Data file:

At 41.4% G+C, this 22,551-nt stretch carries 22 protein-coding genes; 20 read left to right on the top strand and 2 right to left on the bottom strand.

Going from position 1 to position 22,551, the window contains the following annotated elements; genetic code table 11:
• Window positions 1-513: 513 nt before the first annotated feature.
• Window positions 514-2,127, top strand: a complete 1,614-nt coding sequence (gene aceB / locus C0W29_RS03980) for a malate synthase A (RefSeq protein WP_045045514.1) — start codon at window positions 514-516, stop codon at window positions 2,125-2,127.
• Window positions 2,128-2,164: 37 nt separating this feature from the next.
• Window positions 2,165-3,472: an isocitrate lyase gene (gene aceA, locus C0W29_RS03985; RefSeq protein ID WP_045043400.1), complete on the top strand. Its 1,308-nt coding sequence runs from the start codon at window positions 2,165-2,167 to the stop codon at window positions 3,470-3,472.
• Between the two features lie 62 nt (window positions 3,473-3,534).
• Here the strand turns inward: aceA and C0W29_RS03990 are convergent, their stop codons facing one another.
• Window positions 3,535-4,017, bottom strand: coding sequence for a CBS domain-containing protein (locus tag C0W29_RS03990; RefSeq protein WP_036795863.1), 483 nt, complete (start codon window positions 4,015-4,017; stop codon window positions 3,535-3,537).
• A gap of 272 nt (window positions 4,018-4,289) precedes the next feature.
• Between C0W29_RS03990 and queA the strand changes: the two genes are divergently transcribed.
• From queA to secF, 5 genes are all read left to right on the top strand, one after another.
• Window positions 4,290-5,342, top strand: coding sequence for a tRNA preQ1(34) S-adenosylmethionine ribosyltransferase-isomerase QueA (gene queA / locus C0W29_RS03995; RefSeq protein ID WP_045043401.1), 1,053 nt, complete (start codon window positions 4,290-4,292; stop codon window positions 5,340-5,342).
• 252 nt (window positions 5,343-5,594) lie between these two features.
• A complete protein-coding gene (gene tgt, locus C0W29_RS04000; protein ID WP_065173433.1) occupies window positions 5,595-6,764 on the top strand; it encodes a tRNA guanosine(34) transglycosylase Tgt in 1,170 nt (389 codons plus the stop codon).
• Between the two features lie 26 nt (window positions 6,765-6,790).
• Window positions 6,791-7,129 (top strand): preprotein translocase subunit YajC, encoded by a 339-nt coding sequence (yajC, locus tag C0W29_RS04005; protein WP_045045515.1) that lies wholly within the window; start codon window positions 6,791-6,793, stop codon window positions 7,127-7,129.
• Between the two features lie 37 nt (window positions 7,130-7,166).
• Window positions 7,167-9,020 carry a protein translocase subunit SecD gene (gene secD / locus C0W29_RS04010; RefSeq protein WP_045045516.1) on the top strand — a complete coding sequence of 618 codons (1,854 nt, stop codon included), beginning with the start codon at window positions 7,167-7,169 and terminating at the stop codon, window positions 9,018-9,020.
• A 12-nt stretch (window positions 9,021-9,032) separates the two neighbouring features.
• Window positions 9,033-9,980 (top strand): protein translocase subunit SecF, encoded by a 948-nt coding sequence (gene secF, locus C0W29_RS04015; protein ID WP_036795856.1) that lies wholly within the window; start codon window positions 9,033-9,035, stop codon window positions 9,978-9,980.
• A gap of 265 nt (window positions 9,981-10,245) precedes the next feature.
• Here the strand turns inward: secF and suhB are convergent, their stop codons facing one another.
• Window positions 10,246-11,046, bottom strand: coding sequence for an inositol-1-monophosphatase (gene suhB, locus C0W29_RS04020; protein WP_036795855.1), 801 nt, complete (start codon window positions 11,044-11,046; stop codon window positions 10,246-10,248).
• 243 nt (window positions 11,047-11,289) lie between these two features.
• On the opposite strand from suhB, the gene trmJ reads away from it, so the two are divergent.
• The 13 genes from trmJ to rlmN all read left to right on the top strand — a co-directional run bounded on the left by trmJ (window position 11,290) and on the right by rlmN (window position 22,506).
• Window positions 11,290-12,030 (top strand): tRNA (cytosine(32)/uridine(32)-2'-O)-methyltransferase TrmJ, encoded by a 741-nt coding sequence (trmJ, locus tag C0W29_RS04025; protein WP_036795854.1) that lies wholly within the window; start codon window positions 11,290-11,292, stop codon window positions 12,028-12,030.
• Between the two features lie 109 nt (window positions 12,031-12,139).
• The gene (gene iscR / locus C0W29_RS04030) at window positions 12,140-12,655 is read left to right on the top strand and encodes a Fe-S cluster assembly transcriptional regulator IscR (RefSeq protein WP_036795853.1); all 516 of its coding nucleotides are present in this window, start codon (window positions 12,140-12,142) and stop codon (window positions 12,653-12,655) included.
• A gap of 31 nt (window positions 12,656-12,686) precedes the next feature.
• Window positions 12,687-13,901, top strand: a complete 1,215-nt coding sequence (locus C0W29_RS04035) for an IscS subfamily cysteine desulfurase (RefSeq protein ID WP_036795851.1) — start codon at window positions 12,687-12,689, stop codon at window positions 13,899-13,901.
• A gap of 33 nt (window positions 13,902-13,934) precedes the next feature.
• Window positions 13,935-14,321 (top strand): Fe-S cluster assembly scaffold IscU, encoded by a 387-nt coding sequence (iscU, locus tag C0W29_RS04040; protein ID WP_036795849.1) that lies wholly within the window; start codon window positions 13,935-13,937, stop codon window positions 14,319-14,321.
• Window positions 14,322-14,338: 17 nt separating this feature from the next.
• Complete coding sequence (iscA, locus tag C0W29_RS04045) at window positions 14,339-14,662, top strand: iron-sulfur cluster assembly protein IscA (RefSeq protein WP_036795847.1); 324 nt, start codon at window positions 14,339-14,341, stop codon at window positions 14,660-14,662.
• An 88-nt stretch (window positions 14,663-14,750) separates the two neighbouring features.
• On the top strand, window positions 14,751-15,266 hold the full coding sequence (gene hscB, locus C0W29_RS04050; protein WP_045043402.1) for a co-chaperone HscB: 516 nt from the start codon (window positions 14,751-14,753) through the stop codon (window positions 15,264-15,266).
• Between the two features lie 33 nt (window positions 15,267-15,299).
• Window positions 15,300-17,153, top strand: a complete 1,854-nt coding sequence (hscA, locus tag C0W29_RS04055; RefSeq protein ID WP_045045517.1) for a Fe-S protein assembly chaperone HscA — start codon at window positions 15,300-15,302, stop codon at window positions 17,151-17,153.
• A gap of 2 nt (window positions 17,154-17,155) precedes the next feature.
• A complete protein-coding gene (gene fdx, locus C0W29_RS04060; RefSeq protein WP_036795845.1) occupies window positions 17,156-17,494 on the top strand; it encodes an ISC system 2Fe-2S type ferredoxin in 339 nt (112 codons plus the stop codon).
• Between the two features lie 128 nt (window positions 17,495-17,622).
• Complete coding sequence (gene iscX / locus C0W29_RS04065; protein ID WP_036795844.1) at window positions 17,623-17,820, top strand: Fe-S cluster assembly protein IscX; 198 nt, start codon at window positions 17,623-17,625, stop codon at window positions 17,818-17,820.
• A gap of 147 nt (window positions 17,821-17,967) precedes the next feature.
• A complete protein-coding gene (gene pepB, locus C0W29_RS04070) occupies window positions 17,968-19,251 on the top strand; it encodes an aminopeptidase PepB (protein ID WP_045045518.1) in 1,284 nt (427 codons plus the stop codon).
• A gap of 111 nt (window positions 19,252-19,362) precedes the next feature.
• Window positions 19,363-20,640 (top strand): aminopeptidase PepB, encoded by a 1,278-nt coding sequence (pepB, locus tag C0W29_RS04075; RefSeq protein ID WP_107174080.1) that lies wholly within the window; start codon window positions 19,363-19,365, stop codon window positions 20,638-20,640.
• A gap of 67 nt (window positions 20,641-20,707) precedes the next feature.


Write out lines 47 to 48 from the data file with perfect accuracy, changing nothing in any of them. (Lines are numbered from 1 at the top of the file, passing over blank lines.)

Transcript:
• A gap of 111 nt (window positions 19,252-19,362) precedes the next feature.
• Window positions 19,363-20,640 (top strand): aminopeptidase PepB, encoded by a 1,278-nt coding sequence (pepB, locus tag C0W29_RS04075; RefSeq protein ID WP_107174080.1) that lies wholly within the window; start codon window positions 19,363-19,365, stop codon window positions 20,638-20,640.